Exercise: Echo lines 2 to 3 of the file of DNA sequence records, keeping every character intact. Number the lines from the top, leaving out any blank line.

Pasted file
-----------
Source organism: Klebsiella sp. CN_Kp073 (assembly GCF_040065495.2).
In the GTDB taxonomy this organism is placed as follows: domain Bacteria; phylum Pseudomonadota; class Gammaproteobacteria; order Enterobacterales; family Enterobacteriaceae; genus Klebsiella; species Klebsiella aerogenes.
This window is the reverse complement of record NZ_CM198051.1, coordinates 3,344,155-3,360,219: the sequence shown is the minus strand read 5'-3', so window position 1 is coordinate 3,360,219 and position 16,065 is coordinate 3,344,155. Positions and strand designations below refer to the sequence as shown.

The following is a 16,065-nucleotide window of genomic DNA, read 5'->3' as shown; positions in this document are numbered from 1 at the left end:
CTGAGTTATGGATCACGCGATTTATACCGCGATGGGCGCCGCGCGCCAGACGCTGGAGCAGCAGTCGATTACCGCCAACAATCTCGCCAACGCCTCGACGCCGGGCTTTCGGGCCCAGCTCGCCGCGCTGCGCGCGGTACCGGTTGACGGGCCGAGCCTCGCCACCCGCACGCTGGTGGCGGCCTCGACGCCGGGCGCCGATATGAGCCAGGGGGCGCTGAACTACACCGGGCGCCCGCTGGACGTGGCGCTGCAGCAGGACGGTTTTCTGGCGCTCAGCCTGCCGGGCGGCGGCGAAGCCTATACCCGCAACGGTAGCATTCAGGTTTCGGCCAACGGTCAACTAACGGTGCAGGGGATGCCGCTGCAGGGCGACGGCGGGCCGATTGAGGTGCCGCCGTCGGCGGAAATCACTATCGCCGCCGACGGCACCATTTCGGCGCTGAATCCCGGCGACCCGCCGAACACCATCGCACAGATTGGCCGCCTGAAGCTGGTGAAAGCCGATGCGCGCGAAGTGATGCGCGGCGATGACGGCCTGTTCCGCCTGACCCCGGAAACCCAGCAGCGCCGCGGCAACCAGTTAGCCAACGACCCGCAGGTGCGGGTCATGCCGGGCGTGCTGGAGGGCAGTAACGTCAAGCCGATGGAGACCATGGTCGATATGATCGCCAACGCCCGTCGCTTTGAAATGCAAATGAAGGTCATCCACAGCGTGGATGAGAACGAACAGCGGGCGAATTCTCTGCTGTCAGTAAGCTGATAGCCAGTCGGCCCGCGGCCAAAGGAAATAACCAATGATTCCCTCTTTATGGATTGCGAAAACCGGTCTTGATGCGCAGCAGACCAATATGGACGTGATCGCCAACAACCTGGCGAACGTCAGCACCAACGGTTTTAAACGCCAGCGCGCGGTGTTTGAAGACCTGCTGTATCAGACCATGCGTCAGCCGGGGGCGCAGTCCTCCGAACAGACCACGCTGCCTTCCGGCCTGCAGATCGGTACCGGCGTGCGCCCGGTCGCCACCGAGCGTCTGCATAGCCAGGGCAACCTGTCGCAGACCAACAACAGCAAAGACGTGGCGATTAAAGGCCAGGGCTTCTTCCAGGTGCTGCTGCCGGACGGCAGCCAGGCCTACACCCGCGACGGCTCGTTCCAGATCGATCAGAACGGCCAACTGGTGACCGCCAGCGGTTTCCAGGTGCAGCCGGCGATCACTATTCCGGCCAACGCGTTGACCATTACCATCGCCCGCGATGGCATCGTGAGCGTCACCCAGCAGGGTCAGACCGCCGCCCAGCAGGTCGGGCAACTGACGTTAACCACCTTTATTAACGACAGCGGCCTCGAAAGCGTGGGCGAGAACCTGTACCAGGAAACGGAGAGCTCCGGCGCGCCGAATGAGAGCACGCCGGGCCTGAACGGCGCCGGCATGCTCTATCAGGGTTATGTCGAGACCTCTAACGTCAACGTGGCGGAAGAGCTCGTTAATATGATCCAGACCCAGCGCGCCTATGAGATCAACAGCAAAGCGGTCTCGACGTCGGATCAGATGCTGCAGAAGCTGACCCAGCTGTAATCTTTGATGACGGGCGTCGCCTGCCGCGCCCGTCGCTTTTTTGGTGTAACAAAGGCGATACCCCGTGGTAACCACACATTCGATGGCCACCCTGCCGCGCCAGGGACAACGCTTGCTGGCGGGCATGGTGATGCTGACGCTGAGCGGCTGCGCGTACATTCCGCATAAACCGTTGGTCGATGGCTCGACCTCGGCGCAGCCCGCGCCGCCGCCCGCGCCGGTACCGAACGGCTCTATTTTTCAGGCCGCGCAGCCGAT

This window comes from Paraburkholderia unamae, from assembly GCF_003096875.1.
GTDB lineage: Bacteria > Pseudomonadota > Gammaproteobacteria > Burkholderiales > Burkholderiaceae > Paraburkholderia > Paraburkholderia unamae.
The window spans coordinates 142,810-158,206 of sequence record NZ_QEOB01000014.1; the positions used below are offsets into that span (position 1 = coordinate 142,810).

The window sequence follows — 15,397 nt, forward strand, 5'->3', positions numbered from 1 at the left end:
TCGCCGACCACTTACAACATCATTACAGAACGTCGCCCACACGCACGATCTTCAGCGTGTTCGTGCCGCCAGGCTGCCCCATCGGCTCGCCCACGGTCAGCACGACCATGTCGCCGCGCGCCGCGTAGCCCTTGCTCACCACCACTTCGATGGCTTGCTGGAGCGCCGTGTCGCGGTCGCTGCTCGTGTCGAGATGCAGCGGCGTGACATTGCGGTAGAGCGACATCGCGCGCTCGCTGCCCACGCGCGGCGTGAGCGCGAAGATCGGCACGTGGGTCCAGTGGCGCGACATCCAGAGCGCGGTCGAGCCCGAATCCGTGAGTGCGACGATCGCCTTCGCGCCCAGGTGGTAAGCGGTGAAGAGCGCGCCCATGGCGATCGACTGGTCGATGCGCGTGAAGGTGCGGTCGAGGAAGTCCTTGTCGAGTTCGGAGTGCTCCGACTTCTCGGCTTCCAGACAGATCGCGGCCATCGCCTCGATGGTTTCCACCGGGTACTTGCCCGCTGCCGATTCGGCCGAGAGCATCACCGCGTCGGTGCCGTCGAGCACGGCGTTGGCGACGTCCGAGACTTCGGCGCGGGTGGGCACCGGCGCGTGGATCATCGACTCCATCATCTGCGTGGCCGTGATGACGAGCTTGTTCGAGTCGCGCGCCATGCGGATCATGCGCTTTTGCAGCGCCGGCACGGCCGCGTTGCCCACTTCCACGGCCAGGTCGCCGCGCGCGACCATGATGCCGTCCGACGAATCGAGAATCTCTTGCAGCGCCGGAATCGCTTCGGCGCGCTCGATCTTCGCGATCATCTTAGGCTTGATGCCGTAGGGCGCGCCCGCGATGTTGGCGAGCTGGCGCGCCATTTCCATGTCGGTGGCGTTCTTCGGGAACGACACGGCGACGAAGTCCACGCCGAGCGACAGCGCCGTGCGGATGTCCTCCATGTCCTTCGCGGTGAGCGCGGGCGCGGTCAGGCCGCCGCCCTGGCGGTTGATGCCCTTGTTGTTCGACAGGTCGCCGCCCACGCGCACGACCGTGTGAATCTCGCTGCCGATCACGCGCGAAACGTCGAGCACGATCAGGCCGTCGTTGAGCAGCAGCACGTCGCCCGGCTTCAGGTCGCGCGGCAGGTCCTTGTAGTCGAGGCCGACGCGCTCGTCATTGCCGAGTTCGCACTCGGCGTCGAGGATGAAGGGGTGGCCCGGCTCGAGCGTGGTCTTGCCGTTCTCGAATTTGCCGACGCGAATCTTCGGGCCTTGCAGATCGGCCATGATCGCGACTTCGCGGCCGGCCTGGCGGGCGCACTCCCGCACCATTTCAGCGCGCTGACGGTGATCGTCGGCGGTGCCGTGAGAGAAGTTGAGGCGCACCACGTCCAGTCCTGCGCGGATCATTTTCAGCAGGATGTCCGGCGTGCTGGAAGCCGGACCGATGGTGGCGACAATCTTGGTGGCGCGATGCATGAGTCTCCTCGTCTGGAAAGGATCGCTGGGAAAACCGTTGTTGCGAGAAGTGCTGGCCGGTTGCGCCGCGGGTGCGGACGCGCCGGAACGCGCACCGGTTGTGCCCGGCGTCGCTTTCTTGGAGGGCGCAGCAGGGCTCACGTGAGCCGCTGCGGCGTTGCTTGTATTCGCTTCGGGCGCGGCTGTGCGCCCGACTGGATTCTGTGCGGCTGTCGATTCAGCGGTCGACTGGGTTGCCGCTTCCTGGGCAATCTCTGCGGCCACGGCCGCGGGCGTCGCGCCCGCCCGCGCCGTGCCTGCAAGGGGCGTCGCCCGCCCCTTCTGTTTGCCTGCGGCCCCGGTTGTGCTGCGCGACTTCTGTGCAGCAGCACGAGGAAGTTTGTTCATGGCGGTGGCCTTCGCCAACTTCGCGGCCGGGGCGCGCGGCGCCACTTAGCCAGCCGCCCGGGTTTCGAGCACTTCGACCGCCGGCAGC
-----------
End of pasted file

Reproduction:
In the GTDB taxonomy this organism is placed as follows: domain Bacteria; phylum Pseudomonadota; class Gammaproteobacteria; order Enterobacterales; family Enterobacteriaceae; genus Klebsiella; species Klebsiella aerogenes.
This window is the reverse complement of record NZ_CM198051.1, coordinates 3,344,155-3,360,219: the sequence shown is the minus strand read 5'-3', so window position 1 is coordinate 3,360,219 and position 16,065 is coordinate 3,344,155. Positions and strand designations below refer to the sequence as shown.